Duke Energy raised your bill last year. Here’s the main reason why it wants to again.

Duke Energy raising prices

(Cassie Cope/Charlotte Observer) - Duke Energy is seeking permission from North Carolina regulators to charge its customers for costs related to three destructive 2018 storms.

The Charlotte-based utility said it plans to propose sometime this year raising customers’ bills. It wants to recover costs it incurred from Hurricane Florence, Hurricane Michael and winter storm Diego as part of that rate increase.

Duke estimated the storms cost $761 million, with the majority of expenses from damage in North Carolina. Duke wants to recover about $570 million from North Carolina customers.

“North Carolina endured three massive storms that caused significant devastation and required Duke Energy to completely rebuild parts of its system in order to restore power to our customers,” said Duke spokeswoman Meredith Archie in a statement. “The N.C. Utilities Commission will ultimately determine what’s appropriate for customer rates based on a long-standing and very transparent public process.”

Duke announced its plans following a rate hike last year for its residential customers in eastern and central North Carolina, including in the Charlotte area. In that hike, a typical residential customer using 1,000 kilowatt-hours of electricity per month saw their bill increase from $103.85 to $104.69, according to Duke.

Consumer advocates worry Duke will keep looking to raise power bills.

“We are worried that Duke and other utilities may continue to seek rate increases on a more regular basis,” said Al Ripley, director of energy, housing and consumer affairs for the N.C. Justice Center, a nonprofit that focuses on social justice issues. ”And for low-income ratepayers, these rate cases are just not affordable.”

He said it is fair for Duke to recover some of the storm costs, but added that North Carolina needs to do more to help low-income people so they can afford electricity. That includes programs to provide better energy efficiency for low-income residents, he said.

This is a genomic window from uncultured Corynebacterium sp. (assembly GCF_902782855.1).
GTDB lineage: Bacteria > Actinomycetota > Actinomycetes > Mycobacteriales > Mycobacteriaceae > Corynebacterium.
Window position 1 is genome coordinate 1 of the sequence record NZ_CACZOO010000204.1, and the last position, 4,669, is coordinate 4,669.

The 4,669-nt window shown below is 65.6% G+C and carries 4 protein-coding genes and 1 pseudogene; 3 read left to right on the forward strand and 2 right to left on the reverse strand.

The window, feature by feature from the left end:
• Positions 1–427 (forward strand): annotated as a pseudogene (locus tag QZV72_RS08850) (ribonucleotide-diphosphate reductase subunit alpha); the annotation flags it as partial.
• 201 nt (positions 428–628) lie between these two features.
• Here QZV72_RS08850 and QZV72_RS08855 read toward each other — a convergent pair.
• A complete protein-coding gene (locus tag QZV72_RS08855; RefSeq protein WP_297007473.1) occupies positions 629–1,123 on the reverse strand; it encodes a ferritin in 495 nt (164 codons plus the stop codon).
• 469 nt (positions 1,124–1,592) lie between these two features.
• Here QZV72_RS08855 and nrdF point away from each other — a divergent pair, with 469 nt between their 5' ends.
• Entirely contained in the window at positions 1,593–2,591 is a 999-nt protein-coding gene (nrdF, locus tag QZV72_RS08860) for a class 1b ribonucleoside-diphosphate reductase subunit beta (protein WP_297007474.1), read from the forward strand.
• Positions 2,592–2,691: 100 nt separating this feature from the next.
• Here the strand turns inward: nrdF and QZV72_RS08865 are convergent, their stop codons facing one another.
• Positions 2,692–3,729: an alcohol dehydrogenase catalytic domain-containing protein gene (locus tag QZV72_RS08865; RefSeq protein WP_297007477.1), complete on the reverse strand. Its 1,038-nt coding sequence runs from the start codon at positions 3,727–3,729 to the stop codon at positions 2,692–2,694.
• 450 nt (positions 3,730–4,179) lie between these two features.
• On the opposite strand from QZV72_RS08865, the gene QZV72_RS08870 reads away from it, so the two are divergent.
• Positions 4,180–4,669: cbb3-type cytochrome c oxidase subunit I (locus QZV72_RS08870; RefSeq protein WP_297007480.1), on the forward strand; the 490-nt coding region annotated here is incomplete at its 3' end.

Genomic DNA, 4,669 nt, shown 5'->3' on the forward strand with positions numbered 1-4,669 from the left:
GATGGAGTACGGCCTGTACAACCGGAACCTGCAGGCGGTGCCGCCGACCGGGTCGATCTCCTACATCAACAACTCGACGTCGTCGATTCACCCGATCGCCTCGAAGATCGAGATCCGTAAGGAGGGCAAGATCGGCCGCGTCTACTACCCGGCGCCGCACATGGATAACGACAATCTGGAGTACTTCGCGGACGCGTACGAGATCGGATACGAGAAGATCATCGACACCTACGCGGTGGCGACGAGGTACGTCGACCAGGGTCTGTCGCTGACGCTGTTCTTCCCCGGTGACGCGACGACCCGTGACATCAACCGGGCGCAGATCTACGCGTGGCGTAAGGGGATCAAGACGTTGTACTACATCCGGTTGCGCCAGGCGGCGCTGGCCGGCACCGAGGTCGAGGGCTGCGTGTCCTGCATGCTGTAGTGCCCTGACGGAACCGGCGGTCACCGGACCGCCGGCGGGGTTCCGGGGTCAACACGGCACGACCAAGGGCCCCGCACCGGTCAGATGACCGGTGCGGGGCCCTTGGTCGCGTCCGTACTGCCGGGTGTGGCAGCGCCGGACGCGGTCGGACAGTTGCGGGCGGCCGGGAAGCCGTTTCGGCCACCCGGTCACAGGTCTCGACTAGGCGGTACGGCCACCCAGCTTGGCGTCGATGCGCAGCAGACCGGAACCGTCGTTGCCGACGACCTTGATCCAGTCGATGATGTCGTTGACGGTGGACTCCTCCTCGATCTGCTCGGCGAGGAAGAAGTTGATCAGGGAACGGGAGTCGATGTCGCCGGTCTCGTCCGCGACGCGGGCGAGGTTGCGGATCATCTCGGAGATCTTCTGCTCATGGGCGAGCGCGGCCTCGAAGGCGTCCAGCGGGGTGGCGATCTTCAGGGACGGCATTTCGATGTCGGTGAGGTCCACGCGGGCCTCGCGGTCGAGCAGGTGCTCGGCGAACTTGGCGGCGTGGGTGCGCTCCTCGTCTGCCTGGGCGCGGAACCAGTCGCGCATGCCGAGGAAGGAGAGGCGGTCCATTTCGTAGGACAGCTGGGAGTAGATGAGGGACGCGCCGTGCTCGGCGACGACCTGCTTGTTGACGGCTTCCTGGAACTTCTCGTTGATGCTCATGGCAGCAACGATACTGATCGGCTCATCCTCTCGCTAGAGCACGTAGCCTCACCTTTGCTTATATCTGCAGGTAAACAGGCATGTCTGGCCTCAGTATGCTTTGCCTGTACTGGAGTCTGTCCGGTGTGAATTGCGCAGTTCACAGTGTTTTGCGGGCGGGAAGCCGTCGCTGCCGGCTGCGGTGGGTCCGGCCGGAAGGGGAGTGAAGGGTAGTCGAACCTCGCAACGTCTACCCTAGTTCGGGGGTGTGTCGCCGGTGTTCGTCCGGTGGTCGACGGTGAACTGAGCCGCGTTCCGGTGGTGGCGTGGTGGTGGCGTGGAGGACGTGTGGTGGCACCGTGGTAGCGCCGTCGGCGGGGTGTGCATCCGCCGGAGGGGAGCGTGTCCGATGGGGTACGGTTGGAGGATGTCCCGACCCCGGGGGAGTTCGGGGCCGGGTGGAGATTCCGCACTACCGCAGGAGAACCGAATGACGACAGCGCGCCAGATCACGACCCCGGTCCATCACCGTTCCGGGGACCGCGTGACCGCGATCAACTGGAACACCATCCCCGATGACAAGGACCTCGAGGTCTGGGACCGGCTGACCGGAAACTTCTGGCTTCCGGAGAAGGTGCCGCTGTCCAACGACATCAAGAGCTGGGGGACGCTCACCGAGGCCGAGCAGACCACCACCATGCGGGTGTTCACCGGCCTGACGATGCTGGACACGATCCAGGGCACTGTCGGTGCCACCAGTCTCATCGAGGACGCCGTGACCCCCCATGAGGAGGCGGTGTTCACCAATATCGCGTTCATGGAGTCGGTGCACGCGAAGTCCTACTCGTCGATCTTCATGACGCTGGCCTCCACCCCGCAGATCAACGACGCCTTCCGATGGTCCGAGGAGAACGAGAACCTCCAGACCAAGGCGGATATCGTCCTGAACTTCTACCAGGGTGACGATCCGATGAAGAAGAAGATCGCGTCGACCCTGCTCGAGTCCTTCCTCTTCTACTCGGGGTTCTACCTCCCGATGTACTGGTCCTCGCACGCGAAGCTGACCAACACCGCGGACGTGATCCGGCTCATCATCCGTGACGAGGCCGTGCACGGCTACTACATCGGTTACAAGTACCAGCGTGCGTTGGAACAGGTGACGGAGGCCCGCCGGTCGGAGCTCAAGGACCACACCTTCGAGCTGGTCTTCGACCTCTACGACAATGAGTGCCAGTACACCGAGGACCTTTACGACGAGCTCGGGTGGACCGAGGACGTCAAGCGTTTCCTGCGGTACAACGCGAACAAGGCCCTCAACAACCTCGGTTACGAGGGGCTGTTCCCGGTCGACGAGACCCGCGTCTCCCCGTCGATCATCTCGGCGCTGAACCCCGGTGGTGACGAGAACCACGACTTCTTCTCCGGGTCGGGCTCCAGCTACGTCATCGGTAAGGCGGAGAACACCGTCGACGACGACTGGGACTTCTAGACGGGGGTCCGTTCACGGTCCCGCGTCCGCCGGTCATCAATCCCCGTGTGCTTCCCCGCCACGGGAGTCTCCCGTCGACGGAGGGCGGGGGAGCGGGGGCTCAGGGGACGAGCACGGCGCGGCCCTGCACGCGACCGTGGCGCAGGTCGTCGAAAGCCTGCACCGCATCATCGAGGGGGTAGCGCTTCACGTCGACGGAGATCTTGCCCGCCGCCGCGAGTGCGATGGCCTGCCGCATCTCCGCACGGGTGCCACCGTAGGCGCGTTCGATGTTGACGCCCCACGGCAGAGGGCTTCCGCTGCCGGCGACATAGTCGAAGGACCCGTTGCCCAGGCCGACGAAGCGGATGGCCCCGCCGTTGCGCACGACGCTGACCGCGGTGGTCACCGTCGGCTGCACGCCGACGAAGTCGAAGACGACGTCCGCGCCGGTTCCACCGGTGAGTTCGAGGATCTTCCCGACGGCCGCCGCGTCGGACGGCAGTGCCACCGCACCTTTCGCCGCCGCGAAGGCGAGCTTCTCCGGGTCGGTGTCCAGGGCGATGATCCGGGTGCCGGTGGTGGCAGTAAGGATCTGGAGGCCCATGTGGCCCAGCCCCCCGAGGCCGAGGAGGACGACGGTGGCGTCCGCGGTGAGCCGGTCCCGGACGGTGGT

It could also include setting rates based on income, Ripley said. For example, low-income residents could pay less than wealthier customers, he said.

Duke has its own programs to help customers lower bills, including a “Share the Warmth” project that helps customers with high winter heating bills.

In last year’s rate case, which saw a hike for residential customers, Duke lowered bills for commercial and industrial clients. That reduction was in response to a ruling by regulators who called for a net decrease to bills across all customer types.

Storm costs

Now, Duke says it needs to recover hundreds of millions of dollars it spent repairing damaged equipment and restoring power during the three storms that began in September 2018.

The storms affected Duke Energy Carolinas, which serves western North Carolina and parts of South Carolina, including the Upstate.

Heavy damage also occurred in Duke Energy Progress territory, which includes eastern North Carolina and northeastern South Carolina, known as the Pee Dee. Duke is separately seeking a rate increase for its South Carolina customers.

The most expensive storm was Hurricane Florence, during which Duke deployed 20,000 people, including workers from other states.

Florence’s rain and winds left “epic flooding and devastation in its wake,” Duke said in its request to eventually charge customers for the storm costs. About 1.8 million Duke customers in North Carolina and South Carolina were affected by the storm, the company said.

During Hurricane Florence, Duke said it had about 222 miles of downed wire, 5,770 downed poles and 2,200 damaged transformers across the Carolinas.

Duke Energy raising prices